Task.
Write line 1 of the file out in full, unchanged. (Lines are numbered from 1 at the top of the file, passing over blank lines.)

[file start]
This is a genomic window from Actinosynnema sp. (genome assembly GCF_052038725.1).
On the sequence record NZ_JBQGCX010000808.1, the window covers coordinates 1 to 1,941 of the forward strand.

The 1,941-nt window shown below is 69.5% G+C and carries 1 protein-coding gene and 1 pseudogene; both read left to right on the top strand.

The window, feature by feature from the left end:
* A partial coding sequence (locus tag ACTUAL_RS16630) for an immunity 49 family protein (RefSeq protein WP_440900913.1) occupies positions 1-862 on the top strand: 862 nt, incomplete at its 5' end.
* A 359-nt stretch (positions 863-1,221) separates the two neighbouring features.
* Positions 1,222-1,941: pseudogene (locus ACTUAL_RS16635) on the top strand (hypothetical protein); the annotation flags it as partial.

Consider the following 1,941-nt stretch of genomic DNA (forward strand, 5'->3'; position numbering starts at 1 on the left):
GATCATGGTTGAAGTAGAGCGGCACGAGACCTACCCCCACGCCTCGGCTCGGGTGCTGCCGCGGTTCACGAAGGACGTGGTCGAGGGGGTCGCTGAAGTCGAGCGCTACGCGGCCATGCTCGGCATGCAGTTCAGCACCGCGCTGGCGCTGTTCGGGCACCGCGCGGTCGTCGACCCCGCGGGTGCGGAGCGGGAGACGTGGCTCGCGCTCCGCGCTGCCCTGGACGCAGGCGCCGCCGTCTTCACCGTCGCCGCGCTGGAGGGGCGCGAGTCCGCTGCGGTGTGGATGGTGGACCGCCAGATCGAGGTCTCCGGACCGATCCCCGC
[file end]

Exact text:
This is a genomic window from Actinosynnema sp. (genome assembly GCF_052038725.1).